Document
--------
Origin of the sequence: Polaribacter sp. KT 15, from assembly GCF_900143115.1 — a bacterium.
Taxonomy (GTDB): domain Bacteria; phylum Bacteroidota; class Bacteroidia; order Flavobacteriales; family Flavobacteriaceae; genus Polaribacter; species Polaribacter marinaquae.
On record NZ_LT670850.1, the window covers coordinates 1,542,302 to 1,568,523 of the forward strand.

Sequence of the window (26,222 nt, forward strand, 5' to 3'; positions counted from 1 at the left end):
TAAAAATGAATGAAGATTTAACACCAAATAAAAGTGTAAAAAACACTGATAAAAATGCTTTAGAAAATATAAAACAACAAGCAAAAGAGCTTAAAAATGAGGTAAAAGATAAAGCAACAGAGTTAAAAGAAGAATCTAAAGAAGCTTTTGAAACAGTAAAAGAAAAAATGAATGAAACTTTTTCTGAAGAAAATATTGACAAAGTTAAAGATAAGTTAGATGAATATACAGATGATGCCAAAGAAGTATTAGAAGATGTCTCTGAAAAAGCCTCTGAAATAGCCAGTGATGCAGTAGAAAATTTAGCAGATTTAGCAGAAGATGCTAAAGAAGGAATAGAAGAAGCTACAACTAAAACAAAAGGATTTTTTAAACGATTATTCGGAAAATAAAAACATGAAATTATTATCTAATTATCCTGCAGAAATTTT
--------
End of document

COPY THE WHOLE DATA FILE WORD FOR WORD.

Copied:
Origin of the sequence: Polaribacter sp. KT 15, from assembly GCF_900143115.1 — a bacterium.
Taxonomy (GTDB): domain Bacteria; phylum Bacteroidota; class Bacteroidia; order Flavobacteriales; family Flavobacteriaceae; genus Polaribacter; species Polaribacter marinaquae.
On record NZ_LT670850.1, the window covers coordinates 1,542,302 to 1,568,523 of the forward strand.

Sequence of the window (26,222 nt, forward strand, 5' to 3'; positions counted from 1 at the left end):
TAAAAATGAATGAAGATTTAACACCAAATAAAAGTGTAAAAAACACTGATAAAAATGCTTTAGAAAATATAAAACAACAAGCAAAAGAGCTTAAAAATGAGGTAAAAGATAAAGCAACAGAGTTAAAAGAAGAATCTAAAGAAGCTTTTGAAACAGTAAAAGAAAAAATGAATGAAACTTTTTCTGAAGAAAATATTGACAAAGTTAAAGATAAGTTAGATGAATATACAGATGATGCCAAAGAAGTATTAGAAGATGTCTCTGAAAAAGCCTCTGAAATAGCCAGTGATGCAGTAGAAAATTTAGCAGATTTAGCAGAAGATGCTAAAGAAGGAATAGAAGAAGCTACAACTAAAACAAAAGGATTTTTTAAACGATTATTCGGAAAATAAAAACATGAAATTATTATCTAATTATCCTGCAGAAATTTT